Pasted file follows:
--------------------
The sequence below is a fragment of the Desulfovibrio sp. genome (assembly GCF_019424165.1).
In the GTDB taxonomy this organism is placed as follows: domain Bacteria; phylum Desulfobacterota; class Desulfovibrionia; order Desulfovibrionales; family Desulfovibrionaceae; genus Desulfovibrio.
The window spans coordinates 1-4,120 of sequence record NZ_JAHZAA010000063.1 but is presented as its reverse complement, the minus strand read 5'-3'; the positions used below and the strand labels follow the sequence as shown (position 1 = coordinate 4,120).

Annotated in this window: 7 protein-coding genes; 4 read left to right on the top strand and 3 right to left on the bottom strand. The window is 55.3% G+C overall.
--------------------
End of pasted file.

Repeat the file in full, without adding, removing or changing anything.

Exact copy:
The sequence below is a fragment of the Desulfovibrio sp. genome (assembly GCF_019424165.1).
In the GTDB taxonomy this organism is placed as follows: domain Bacteria; phylum Desulfobacterota; class Desulfovibrionia; order Desulfovibrionales; family Desulfovibrionaceae; genus Desulfovibrio.
The window spans coordinates 1-4,120 of sequence record NZ_JAHZAA010000063.1 but is presented as its reverse complement, the minus strand read 5'-3'; the positions used below and the strand labels follow the sequence as shown (position 1 = coordinate 4,120).

Annotated in this window: 7 protein-coding genes; 4 read left to right on the top strand and 3 right to left on the bottom strand. The window is 55.3% G+C overall.